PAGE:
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Adultery, greed and hypocrisy: The dark side of Chespirito



Roberto Gómez Bolaños, the Mexican comedian best known for creating the massively popular El Chavo del Ocho show, passed away on November of 2014. He was 85.

Even though its executives consider it “shoddy” and “in bad taste,” it was recently announced that Globo, the largest television network in South America, would be purchasing the rights to the soon-to-be 50-year-old-show, whose first episode aired in June of 1971.

Brazilian viewers apparently still love Chespirito, but Mexican audiences — the main demographic the show was created for — always had mixed feelings about El Chavo del Ocho.

Bolaños has been considered Latin America’s biggest purveyor of safe, family-friendly, and “white” (inoffensive) humor, so how can anybody hate that? To begin with, many people believe Roberto actively reached for the lowest hanging fruit with his brand of comedy. He also engaged in plenty of personal, rotten practices.

Here are highlights:

1) Bros b4 girls: Breaking up Quico and Doña Florinda

Believe or not, Quico, played by Carlos Villagrán, used to date Florinda Meza, his mom on the show. It’s kinda gross, I know, but not as gross as Roberto’s behavior since, according to Carlos himself, Bolaños asked Villagrán to break up with Meza because “the company” (Televisa) didn’t approve of relationships between coworkers.

Florinda Meza, aka “Doña Florinda,” and Carlos Villagrán, aka “Quico.”

Months later, Quico found out Roberto, who was married to one Graciela Fernandez, his baby momma of I-don’t-know-how-many-kids, started dating Meza in secrecy. The comedian eventually divorced Graciela and married Florinda, but Quico ceased speaking to his former bro for over 22 years.

And considering she became the main reason Roberto divorced his first wife, Meza lived “in shame” for many years among “judgy” Mexicans, she later revealed to Paty Chapoy in a scandalous interview.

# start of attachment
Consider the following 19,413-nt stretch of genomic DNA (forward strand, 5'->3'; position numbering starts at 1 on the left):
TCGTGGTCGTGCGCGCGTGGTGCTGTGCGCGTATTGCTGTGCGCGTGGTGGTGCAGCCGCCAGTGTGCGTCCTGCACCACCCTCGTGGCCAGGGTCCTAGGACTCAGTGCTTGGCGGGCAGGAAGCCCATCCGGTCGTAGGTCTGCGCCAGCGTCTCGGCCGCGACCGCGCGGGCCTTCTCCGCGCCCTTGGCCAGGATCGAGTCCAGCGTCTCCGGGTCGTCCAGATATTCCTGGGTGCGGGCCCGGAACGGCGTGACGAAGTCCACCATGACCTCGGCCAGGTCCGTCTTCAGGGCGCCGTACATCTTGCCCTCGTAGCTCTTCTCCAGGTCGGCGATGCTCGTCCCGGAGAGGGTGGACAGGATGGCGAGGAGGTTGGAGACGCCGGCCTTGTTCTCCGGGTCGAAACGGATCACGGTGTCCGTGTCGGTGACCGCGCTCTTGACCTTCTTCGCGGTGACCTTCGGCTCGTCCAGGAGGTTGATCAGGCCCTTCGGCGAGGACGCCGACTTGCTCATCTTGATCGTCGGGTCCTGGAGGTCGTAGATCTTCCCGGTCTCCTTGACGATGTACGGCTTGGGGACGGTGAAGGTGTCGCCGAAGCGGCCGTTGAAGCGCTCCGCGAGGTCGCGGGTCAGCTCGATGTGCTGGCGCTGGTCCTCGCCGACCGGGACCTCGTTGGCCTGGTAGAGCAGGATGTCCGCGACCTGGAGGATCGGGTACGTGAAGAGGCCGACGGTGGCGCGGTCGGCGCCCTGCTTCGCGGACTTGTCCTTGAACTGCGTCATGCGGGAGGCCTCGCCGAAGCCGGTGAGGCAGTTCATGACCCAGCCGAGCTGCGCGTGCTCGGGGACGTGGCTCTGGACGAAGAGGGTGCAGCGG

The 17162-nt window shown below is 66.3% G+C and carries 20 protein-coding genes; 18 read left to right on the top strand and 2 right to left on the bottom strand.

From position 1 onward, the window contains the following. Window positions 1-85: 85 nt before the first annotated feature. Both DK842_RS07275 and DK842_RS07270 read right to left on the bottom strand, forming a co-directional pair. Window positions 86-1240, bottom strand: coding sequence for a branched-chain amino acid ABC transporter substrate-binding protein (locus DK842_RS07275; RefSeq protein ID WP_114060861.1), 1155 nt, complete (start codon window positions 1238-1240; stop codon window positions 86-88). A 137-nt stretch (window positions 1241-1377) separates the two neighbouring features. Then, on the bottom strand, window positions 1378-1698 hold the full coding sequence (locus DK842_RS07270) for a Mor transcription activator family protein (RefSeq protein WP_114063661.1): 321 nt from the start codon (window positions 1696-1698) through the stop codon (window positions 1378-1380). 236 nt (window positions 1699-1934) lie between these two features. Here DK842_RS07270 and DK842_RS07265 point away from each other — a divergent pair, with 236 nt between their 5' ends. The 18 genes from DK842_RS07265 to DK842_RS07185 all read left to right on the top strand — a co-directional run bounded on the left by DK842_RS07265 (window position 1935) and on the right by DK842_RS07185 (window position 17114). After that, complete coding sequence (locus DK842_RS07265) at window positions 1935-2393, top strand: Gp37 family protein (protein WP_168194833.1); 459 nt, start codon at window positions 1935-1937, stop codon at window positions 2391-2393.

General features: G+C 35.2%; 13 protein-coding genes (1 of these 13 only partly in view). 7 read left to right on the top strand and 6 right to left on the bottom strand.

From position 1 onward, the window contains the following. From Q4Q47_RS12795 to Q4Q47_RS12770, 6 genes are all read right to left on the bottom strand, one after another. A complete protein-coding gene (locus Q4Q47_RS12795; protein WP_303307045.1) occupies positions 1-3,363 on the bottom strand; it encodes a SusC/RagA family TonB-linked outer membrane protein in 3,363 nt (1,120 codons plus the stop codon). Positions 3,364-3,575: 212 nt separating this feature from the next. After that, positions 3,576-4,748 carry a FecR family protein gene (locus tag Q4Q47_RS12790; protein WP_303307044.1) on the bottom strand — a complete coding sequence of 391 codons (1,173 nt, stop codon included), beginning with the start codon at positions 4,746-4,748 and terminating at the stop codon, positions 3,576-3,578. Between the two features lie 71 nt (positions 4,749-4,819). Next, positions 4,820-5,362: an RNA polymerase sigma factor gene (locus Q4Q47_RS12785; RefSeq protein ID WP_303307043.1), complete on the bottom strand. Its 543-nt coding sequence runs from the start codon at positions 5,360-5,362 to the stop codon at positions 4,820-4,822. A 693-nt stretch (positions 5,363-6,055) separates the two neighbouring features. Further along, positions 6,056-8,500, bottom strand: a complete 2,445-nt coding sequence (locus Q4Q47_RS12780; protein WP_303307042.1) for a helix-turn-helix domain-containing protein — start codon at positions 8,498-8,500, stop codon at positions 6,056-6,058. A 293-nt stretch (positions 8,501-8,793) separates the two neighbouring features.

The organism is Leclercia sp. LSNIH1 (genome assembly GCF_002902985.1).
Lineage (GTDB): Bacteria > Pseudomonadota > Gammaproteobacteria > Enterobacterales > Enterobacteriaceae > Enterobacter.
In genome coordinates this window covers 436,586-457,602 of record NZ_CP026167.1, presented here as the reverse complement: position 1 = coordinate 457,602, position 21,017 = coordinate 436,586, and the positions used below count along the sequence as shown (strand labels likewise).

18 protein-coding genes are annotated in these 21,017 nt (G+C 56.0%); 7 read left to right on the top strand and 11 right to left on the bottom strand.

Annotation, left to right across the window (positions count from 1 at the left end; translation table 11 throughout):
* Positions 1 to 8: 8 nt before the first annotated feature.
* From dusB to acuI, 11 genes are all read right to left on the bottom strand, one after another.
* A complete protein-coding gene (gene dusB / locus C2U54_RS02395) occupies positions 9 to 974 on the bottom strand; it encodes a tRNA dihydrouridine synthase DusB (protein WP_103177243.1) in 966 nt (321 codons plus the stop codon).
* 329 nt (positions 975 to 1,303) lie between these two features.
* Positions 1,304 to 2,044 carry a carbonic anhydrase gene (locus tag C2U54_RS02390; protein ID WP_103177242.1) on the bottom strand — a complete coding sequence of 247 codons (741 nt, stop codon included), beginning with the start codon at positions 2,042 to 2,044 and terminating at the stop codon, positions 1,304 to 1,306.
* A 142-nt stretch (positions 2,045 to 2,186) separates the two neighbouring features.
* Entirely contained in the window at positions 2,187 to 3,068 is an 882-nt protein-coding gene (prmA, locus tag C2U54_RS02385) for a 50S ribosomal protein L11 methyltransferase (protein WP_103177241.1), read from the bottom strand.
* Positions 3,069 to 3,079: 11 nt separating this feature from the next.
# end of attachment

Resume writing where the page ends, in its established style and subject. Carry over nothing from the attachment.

2) Pinochet better have his blood money because #dealswithdictators

Even if it was through ill-advised gigs, or nefarious friendships, Roberto loved getting his greasy, torta-stained hands on dirty money.

The Chavo del Ocho cast performing live in Chile in 1977.

Case in point, in 1977 Bolaños completely ignored an industry-wide boycott many of his colleagues had enacted against Augusto Pinochet’s dictatorship. He toured Chile throwing caution to the wind, and claiming that he was doing it for his audience.

Years later, “Chespiro” performed in a private party for Gilberto Rodríguez Orejuela, leader of notorious drug cartel in Cali, Colombia.

3) Get your hands off Chavo’s tortas — and characters

“I’m a little flea who’s been pitted against a giant monster,” said María Antonieta de las Nieves, who played Chilindrina, one of the most popular characters on El Chavo del Ocho, about her decade-long legal battle against Roberto and Televisa.

Having earned close to two billion dollars in syndication fees for Televisa, María’s former boss made millions off residual royalties from the show. But shortly after the series ended in the ‘80s, the rest of the cast members couldn’t land a job to save their lives.

Since acting was no longer working out, María put together a circus act in order to get by, but greedy Roberto quickly tried to halt its production through the Mexican legal system.

The actress manged to popularize la Chilindrina by adding her own quirks to the character’s personality. Still, Chespirito didn’t want anybody making money off what he considered his sole creation.

The courts eventually sided with María.

4) Your body, Bolaños’ choice

Considering he had no problem engaging with shaddy dictatorships, it made sense for Roberto to become one of PAN’s strongest supporters.

The ultra-conservative political party — themselves famous for trying to ban public kissing, among other hilarious nonsense — put Roberto front and center in their campaign ads, which included one to keep abortion illegal (your body, his choice):